As Kyiv Mourns, Crimea Caught In the Crossfire


Kyiv, Ukraine, Feb 28, 2014– As of Friday February 28th, funeral processions continue to take place here in Kyiv. Orthodox priests carrying large crosses followed by friends and family members of the deceased wind their way down Institutskaya Street, through the barricades past piles of old tires, barbed wire, and an entire street adorned with flowers for the dead. They make their way to Independence Square where they continue their soulful mourning, chanting prayers for the heroes.

As the new government struggles with the Crimea crisis, thousands of people continue to fill the streets and stand in the barricades. There is no rejoicing in Kyiv over the ouster of Viktor Yanukovich. There is no sense of victory. In fact people wonder why so many had to die and pray that they did not die in vain. They are weary of placing too much hope in a flawed political system, and fed up with the same old faces of the politicians. In the midst of this mourning, turmoil, and resignation about what the future holds, Russian Special Forces invaded Crimea.

Crimea Caught In the Crossfire

Tuesday February 24th, ethnic Russian protesters took to the streets in Simferopol waving Russian flags. The next day on the 25th, Tatar protesters took to the streets in a counter demonstration. Thursday the 26th Special Forces arrived unannounced and took over the Parliament building. Friday the 27th they cut all communications and closed the airport. These are classic textbook invasion tactics. This was obviously much more than reinforcement of troops at the naval base. Western governments however watched in wonderment, not sure who those soldiers were in unmarked uniforms.

On Friday the 28th, Vladimir Putin stated that extra troops were needed to protect Russia’s Sevastopol naval base. “This is certainly allowed under Russia’s long standing agreement with Ukraine,” he said.

President Obama only responded with vague threats, making an official statement that, “there would be a cost to pay” if the Russian government had truly invaded Crimea. Well, we all know now that Crimea has been invaded, and that Putin has been authorized by Russian Parliament to occupy all of Ukraine if he deems it necessary.

Why Send Troops To Crimea?

Crimea belonged to the USSR and was “given” by Soviet Premier Nikita Kruschchev, a Ukrainian, to the Ukrainian Soviet Socialist Republic in 1954. At the break up of the Soviet Union in 1991, Ukraine became an independent country and Crimea belonged to them. Within a year, Crimea was granted a special designation as an autonomous republic with their own local parliament. The port of Sevastopol remained in Russian possession and home to its Black Sea Fleet.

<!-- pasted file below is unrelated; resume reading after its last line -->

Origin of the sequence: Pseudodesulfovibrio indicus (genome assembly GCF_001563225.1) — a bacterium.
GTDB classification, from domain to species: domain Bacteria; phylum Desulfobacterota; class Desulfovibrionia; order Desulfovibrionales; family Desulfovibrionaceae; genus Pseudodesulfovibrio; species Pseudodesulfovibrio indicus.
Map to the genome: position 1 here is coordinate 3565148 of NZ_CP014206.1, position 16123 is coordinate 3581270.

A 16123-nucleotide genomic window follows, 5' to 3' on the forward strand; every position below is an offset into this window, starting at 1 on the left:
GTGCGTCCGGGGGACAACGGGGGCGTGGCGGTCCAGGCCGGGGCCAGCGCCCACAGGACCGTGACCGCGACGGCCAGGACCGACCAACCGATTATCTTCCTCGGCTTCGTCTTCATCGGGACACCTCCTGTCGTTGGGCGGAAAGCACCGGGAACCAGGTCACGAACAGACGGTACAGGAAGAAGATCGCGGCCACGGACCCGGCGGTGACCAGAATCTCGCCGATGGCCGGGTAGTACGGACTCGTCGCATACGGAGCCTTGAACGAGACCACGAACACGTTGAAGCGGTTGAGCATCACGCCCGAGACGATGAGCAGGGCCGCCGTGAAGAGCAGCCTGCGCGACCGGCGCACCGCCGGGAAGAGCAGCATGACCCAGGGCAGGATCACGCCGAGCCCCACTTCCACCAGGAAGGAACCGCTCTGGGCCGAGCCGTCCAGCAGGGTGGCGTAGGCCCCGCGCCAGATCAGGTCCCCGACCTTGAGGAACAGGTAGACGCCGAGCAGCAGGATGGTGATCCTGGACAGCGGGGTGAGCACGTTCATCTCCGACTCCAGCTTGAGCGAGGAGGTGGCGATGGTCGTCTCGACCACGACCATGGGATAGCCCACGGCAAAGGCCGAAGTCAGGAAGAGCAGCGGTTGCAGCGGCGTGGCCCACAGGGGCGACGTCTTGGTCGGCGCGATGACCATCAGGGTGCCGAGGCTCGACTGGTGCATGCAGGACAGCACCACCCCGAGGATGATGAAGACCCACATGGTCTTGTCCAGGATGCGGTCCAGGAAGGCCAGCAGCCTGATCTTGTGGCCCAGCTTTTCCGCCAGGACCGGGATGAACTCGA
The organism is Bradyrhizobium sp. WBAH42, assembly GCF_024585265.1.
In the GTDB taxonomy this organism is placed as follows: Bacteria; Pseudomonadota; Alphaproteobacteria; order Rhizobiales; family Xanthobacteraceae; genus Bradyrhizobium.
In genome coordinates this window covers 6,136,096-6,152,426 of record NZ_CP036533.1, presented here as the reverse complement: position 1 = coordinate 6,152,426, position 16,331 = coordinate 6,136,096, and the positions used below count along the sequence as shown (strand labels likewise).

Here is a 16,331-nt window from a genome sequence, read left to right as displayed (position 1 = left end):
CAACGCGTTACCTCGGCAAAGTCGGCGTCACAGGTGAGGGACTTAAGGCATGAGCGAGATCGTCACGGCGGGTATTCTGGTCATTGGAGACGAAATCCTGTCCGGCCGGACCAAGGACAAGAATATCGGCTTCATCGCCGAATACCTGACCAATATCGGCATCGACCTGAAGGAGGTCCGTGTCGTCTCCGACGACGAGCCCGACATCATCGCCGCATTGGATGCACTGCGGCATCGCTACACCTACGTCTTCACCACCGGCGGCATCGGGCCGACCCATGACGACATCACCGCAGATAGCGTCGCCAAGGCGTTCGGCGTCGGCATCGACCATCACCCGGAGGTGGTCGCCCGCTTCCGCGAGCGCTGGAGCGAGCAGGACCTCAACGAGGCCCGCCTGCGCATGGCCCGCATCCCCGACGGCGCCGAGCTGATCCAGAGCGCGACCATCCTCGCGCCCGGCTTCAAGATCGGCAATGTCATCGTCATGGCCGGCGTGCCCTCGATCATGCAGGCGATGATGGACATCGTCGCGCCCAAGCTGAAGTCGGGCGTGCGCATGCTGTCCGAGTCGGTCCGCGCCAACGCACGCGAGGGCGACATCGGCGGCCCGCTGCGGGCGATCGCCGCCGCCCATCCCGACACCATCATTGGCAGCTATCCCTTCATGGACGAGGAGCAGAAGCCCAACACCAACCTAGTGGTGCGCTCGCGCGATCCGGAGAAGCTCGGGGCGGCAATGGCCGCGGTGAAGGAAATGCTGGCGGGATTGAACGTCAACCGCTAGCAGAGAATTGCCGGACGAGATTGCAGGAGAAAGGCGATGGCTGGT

Nikita KrushchevAbout 60% of the population in Crimea is ethnic Russian. Many of them still believe in a strong Russia and align themselves, often nostalgically, with their Soviet past. Despite their political differences, Russians, Ukrainians, Tatars and others have lived peaceably together for 23 years. The Russian television channels broadcast highly inflammatory information that the Kyiv government has been taken over illegally by radical Ukrainian thugs. They urged Crimean citizens to stand up to the Ukrainian extremists. Russia, using the media, have vigorously stoked the fires of ethnic and political dissent in Crimea.

The Maidan movement resulted in the surprising ouster of Yanukovich, which two weeks ago nobody suspected would happen. He was Putin’s man of choice, and now as a result, the Ukrainians are being shown the ease with which the Russian government can exert its power over them.

Putin has explained many times that Ukraine lies within Russia’s “sphere of influence.” In a larger sense, if he allows a revolution to take place in Kyiv, this could make him vulnerable in Moscow as well.

23 years after the break up of the Soviet Union, the Ukrainian people are waking up to the type of government and country they desire to have. That desire means they do not want to be dominated by the corruption and politics of the past. That includes living inside of Putin’s “sphere of influence.”

Crimea is caught in the crossfire. It appears Moscow will clearly use force to maintain their influence in the region. We pray for peace, and for Russia to withdraw their forces.

-Jeff Thompson